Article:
By Golmah Zarinkhou
Let us begin with a farewell.
One in honor of the woman who found and phoned 13 years’ worth of successful HSDM applicants.
A woman whose personal to-do-list demands of her, “Cry with the criers. Calm down the ones who shriek. And reassure the doubters this is not a prank call.”
Her smile is small and sweet. Her hair is bobbed short and her clothing long. But her big antique brooches tug most at my history-loving heartstrings. Anne Berg, our recently retired director of admissions, speaks often of hot topics in education and lives by the thought, “Surely we can do better than this.”
Berg burst readily onto the admissions scene with a psychology degree and the determination to both bolster and comprehend her scholars.
She would charge each morning through the revolving glass doors at HSDM, says security guard Dominick De Loretta, and prompt a laugh by equating Boston traffic with the daily battle to reach her higher calling. Made easier by NPR, of course.
Berg impressed De Loretta with her class, modernity, air of command, and the lack of ego that meant he need never remind her of ID protocol.
But most of her day was spent searching for what she terms “the sparkle.”
“Sometimes you meet a student and you have a conversation you feel would go on all day. Those tend to be the sparkle people,” Berg said.
Disliking the original standardized interview of years past, the New-York native unearthed reasons and revelations. She simply inquired, “What motivates you?”
She remembers an interviewee from an underprivileged community who positively glittered when he responded, “I feel like when I get an A, I get an A for the whole neighborhood.”
After a couple hours of speaking with Berg, I realized her deliberately generalized interview questions could elicit the answer to a very specific question: What readies us to care for others?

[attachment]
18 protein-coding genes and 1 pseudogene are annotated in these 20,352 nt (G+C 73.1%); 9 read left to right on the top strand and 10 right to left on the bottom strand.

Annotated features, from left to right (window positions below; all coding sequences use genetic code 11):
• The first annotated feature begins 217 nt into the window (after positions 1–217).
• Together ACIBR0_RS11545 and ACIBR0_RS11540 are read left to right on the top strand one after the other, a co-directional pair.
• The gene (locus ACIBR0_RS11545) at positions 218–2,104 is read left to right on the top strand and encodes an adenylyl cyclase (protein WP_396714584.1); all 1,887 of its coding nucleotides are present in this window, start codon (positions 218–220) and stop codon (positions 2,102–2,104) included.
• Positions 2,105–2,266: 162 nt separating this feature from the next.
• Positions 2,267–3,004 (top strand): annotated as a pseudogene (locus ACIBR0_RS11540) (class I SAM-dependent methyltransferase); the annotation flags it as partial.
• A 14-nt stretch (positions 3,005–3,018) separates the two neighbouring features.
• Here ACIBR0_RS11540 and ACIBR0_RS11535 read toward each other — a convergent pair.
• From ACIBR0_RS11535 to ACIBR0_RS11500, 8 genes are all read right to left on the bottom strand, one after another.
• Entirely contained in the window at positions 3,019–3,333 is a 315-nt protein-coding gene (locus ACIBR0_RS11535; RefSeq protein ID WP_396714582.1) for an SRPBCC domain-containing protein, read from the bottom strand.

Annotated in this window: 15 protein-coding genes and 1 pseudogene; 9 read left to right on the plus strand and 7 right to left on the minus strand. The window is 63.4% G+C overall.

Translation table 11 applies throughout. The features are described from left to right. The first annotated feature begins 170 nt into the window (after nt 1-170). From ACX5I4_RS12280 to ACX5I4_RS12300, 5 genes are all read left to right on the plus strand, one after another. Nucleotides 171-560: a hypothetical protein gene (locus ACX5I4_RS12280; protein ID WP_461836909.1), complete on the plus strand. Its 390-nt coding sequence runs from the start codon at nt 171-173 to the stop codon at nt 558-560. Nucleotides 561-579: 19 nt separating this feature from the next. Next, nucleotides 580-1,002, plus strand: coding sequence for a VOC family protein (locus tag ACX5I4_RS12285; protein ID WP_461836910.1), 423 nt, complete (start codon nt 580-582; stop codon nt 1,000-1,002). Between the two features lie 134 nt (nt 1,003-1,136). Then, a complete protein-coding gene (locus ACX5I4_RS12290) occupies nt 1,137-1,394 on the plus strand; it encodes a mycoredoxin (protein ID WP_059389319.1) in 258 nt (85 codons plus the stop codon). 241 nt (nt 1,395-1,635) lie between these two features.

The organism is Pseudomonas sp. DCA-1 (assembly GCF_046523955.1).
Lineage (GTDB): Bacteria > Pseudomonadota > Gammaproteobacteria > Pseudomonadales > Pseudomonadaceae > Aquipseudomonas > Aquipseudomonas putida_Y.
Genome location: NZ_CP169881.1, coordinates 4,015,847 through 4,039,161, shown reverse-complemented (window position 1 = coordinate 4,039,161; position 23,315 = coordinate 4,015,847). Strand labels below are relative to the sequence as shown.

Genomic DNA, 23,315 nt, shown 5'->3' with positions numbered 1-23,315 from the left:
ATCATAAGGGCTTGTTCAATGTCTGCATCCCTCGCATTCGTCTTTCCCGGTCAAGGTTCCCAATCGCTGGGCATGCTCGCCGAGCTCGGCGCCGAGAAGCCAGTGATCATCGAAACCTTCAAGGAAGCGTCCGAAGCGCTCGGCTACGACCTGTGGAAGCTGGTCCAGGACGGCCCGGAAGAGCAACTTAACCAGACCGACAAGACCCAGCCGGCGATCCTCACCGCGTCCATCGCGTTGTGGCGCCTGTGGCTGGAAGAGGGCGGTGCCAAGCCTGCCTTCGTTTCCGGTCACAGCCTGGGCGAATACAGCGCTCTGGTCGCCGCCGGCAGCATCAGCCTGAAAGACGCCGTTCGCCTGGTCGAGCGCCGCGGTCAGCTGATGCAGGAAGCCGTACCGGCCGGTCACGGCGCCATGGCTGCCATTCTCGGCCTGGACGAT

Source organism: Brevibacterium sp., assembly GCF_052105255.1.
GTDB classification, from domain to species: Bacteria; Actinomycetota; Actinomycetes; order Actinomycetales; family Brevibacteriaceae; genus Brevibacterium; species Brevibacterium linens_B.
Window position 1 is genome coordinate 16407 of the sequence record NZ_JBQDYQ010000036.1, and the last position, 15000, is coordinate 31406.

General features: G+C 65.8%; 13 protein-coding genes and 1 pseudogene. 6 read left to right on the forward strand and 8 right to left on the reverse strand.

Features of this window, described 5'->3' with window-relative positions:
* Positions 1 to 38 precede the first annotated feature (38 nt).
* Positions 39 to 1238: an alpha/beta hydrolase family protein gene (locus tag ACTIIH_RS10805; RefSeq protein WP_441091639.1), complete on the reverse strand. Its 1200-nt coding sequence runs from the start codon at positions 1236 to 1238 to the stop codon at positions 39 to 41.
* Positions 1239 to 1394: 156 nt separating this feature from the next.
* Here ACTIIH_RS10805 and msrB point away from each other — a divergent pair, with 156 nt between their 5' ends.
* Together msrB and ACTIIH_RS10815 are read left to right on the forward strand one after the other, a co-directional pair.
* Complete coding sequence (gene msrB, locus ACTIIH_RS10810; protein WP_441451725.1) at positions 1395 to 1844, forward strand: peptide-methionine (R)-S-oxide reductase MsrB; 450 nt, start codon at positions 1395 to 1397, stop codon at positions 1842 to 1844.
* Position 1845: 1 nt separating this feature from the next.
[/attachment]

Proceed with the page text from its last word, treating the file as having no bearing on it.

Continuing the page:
“So many students are focused on the ‘getting in’ part,” she says. “Where do human beings come into this? Because in the end, you’re working toward helping human beings.”
For decades Berg probed for answers, yet to ask them of her is to continuously return to the topic of others, specifically the topic of “hot topics.” It is to hear her say, “My youth was caught up in politics and assassinations and war protests.” It is to hear of humanity, pioneers, and preconceptions.
Berg stood at the helm of healthcare admissions programs for four institutions—Harvard, Columbia, Cornell, and SUNY—and navigated the raging waters of sexism in the workplace, the bedlam of the old admissions process, and the metamorphosis of healthcare education during the HIV epidemic.
Howard Howell, dean for dental education at the time he recruited Berg to Harvard, labeled her a “national leader,” one of the people responsible, for example, for setting a uniform date for admissions offers from U.S. dental schools.
“My generation of women were the first to work their entire adult lives in a professional position, and particularly in dental education,” Berg said.
De Loretta once said to me, “She represents the evolution of women.”
To say she has evolved with the times, however, would be a falsehood. Anne Berg has evolved the times.